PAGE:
Estimated reading time: 1 minute, 53 seconds

Q&A with @DaveCormier for @JPDUoB

Estimated reading time: 1 minute, 53 seconds

Would you like to participate in a Q&A with Dave Cormier?

I am conducting an interview with Dave Cormier for the Journal of Pedagogic Development, an open access journal on whose editorial board I currently serve. The focus of the interview is rhizomatic learning and #rhizo14, the recent open online course he facilitated, in which I was a participant.

We’ve already had a few exchanges and I have a draft interview ready, but I thought it might be interesting to also “crowdsource” some interview questions: give anyone online the chance to ask Dave questions, with the possibility of these questions being answered by Dave on a hangout, or in the text of the final interview that gets published on JPD.

How do I propose to do this? Three possible ways:

1. Pose question as a comment on this blog post (deadline April 24 at 6pm EST)

2. Pose a question on Twitter, using the Twitter handle for the journal @jpduob (or hashtag #askjpd)

3. Retweet or favorite other people’s questions that you would like answered to let Dave and I know you’d like them prioritized

CC-BY-SA From:
Imagine: CC-BY-SA Libby Levi for – From:

What happens after questions have been posed?

1. I will produce a storify of all the questions, attributing the person asking the questions

2. Dave will select some of the questions and answer them on video. I have given him freedom to choose which questions to answer. This will take place Friday April 25 10am Atlantic time (=9am EST =1pm GMT = 2pm British time) on a Google Hangout hosted by Dave, and facilitated by me.

3. I will take some of these questions/answers and include them in the text of the interview that will be published in an upcoming issue of JPD. Let me know if you’d like to get a link to the published interview.

Special thanks to Sarah Honeychurch who agreed to be my “backup” facilitator in case I have connectivity issues 🙂

Post note, added after the Hangout: here is the link to the YouTube video of the hangout

Here is the Storify of the questions (note that some questions were posted on my .com blog, and some here, as well as on Twitter)

9 thoughts on “Q&A with @DaveCormier for @JPDUoB

  1. I’m interested in starting up a cMOOC myself. I’m an elementary teacher with no other academic credentials, but I want to get together a sizable group of people who want to study current trends in modern poetry, and then go out and do it together. Is this feasible? What tools would you recommend?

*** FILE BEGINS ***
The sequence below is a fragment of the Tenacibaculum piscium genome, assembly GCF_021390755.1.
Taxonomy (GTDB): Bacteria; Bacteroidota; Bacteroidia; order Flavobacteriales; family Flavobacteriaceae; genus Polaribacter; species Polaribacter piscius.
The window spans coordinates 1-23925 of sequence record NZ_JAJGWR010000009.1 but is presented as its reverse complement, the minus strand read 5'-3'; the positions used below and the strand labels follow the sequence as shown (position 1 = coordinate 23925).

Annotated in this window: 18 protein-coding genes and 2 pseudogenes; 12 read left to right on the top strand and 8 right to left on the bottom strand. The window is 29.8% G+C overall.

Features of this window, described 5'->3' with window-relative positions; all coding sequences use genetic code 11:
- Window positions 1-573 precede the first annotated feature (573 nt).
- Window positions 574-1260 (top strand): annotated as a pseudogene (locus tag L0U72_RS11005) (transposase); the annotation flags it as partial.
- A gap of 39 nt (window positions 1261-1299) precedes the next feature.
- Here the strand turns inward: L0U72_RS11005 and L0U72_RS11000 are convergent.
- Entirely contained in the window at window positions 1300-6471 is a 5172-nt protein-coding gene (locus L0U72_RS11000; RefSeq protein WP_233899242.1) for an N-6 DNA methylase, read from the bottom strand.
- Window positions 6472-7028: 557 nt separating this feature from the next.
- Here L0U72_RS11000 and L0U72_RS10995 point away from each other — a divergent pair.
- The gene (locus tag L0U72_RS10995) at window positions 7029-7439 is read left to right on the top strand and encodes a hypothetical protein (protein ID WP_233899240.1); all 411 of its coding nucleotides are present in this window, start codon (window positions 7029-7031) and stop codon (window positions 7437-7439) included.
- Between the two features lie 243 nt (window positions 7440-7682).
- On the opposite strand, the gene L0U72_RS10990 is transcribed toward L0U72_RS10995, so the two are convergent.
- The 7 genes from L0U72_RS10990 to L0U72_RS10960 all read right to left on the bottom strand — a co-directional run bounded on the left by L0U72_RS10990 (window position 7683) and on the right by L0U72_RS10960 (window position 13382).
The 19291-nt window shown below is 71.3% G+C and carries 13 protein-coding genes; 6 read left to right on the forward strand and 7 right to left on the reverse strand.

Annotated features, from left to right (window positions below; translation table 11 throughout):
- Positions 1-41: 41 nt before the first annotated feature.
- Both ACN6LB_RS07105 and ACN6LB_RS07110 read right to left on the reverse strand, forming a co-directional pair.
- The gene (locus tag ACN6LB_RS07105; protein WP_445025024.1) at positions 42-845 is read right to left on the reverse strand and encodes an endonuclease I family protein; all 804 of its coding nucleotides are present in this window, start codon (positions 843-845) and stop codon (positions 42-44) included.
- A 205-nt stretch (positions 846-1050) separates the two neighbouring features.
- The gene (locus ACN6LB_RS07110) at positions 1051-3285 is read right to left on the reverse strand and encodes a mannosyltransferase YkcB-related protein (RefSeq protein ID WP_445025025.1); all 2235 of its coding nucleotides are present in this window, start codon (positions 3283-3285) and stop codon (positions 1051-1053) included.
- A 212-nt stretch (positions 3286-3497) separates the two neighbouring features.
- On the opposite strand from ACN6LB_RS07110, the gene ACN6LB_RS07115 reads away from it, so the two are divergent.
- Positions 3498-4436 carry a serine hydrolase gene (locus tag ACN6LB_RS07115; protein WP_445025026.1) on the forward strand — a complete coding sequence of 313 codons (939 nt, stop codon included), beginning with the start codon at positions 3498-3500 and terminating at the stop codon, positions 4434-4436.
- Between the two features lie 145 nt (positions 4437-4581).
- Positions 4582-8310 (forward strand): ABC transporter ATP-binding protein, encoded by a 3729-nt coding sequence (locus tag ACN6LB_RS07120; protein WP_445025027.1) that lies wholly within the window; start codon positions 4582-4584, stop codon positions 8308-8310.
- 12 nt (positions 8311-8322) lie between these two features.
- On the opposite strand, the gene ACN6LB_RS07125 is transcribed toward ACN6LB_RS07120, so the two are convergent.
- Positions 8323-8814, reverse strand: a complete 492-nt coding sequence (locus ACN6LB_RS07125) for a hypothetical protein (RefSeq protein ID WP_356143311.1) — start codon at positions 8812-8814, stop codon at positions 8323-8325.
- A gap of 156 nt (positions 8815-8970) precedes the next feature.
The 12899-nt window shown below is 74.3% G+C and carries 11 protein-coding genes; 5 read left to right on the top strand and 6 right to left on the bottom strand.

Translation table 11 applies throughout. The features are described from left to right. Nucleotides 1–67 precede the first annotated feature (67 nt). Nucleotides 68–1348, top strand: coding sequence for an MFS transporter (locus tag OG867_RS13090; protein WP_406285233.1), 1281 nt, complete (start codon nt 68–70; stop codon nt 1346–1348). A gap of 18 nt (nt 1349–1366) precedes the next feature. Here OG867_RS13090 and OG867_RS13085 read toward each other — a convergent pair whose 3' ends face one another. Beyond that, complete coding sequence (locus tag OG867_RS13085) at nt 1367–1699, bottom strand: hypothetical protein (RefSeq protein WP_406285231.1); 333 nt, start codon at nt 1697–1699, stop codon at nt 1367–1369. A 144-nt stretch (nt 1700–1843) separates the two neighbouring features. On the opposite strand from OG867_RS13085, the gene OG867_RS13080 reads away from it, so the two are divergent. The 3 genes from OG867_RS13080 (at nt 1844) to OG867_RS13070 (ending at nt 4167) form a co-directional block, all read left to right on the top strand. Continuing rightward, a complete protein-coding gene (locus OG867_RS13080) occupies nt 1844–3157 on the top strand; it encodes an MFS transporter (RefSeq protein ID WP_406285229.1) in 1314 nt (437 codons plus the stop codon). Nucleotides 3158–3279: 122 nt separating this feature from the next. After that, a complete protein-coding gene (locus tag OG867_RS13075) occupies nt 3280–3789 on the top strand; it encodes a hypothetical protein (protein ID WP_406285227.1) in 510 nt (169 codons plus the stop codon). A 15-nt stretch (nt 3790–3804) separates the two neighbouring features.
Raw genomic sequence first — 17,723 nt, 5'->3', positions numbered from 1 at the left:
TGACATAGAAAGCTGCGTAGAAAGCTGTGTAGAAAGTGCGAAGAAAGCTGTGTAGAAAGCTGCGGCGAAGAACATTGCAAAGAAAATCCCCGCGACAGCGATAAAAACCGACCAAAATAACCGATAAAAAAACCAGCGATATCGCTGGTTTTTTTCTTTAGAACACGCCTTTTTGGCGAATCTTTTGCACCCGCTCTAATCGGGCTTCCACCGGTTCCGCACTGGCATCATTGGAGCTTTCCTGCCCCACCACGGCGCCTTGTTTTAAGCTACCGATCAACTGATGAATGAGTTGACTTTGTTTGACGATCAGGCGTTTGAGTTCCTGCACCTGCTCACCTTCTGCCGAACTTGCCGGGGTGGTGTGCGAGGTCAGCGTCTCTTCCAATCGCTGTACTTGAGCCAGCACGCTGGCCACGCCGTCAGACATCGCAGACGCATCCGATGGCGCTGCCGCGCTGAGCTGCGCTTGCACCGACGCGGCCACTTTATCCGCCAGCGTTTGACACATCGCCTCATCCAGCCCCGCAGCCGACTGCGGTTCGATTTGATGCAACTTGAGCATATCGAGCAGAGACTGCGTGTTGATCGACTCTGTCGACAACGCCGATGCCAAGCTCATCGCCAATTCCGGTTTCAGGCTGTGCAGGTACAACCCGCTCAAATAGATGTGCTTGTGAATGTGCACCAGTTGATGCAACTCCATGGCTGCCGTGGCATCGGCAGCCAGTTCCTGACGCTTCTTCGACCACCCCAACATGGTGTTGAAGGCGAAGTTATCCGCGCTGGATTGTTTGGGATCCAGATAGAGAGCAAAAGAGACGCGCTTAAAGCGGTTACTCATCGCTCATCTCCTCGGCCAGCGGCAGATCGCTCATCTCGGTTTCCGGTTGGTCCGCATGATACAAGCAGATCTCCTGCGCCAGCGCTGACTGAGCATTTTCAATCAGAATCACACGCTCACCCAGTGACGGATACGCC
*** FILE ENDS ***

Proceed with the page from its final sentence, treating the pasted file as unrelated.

2. In his book On Complexity, Edgar Morin says that we must learn to define from the inside out, and not only from the outside in. How is the community as curriculum an instance of defining a class from the inside rather than from the outside? What will be the impact on higher education of defining from the inside?

  3. Hi Maha!
    Hoping to have understood what rhizomatic learning is, here are my questions.
    I’m pretty sure I’m having an experience of rhizomatic learning in the MOOC I’m taking these days.

    – MOOCs seems to be by definition the most fertile environment for rhizomatic learning, however they have a “fixed path” and in some cases flourishing of rhizomes are seen as off-topic divagation and, more often than we think, discouraged.
    – Students, me first, tend to engage in what is more rewarding, fun, exciting and this is understandable.

    Given that are there some boundaries? Is it possible that at some points rhizomatic learning, which is by nature uncontrolled, can become a problem for the learning community?

    If rhizomatic learning needs some channeling isn’t this opposite to it’s philosophy?

    Last one: in a course with a specific target and with a desired outcome, in other word, you have to pass exams 🙂 , how rhizomatic learning apply avoiding the risk to become misleading?

    I’m fully aware that all my questions can be answered with THE single sentence like “You didn’t understood what rhizomatic learning is”.

    I’ll take the risk 🙂

    Thank you

    1. Good questions, Mauro! We all took the rhizomatic learning course and are still not sure what it is 🙂 but all your questions are relevant, well-taken, and even if they misunderstand rhizomatic learning, will be helpful to a general audience who do not know it closely, anyway. You seem to have a good grasp of it (considering it is not v graspable) and your questions are important and relevant ones. Thanks!

Leave a Reply

This site uses Akismet to reduce spam. Learn how your comment data is processed.